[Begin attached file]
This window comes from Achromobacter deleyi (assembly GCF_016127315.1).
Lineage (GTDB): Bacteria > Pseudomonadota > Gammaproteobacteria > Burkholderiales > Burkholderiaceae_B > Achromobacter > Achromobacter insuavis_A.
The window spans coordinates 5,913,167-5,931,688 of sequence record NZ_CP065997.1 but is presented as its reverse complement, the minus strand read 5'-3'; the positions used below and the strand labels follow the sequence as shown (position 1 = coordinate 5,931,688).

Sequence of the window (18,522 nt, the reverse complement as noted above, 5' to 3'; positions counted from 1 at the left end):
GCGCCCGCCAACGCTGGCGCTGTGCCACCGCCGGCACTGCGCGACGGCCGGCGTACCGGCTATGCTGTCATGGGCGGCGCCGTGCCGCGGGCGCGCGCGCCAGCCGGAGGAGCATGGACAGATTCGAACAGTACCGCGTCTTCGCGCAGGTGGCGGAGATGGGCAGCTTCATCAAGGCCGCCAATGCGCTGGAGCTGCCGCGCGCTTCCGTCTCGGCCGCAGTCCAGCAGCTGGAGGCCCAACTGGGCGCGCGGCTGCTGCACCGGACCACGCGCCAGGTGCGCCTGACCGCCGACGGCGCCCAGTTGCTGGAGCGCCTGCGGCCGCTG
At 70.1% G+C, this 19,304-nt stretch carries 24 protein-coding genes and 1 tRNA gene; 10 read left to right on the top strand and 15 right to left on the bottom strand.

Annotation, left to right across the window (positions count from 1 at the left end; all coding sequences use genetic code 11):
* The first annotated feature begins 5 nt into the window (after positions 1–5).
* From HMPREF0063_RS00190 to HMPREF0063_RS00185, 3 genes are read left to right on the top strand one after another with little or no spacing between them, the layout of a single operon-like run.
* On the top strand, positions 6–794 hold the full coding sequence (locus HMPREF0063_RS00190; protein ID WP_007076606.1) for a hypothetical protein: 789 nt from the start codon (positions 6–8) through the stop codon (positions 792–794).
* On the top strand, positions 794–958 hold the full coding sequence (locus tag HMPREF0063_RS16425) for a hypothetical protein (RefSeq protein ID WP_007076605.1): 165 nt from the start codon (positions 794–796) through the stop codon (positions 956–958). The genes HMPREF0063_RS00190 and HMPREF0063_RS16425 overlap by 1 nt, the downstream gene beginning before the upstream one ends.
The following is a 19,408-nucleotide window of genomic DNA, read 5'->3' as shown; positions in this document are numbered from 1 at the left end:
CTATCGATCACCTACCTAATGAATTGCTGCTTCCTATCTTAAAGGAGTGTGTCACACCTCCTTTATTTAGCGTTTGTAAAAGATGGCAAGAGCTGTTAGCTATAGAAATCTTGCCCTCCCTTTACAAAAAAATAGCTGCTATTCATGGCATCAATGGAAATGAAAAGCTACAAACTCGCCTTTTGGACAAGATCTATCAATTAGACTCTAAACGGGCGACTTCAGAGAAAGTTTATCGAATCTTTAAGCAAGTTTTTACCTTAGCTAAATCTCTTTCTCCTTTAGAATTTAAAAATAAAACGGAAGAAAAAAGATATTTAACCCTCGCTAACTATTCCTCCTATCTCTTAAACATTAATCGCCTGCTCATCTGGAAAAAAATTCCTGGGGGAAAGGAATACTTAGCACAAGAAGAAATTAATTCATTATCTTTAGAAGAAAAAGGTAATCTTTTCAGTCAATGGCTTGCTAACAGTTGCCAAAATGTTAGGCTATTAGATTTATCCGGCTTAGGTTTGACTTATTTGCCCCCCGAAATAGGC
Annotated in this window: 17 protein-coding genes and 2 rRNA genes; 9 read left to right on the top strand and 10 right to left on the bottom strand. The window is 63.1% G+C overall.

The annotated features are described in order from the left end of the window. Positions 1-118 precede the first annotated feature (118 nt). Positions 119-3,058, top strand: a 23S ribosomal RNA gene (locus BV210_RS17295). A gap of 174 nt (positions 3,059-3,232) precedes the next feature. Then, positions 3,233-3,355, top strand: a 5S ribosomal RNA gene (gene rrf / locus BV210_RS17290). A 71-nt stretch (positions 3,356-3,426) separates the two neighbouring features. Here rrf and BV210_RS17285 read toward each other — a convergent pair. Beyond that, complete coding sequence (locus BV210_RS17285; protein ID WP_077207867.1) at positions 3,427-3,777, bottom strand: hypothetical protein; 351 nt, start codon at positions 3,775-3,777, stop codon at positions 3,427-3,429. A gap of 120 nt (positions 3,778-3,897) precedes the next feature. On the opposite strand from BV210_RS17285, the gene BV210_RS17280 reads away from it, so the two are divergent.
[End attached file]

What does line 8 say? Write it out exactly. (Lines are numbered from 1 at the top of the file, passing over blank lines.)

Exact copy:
* The first annotated feature begins 5 nt into the window (after positions 1–5).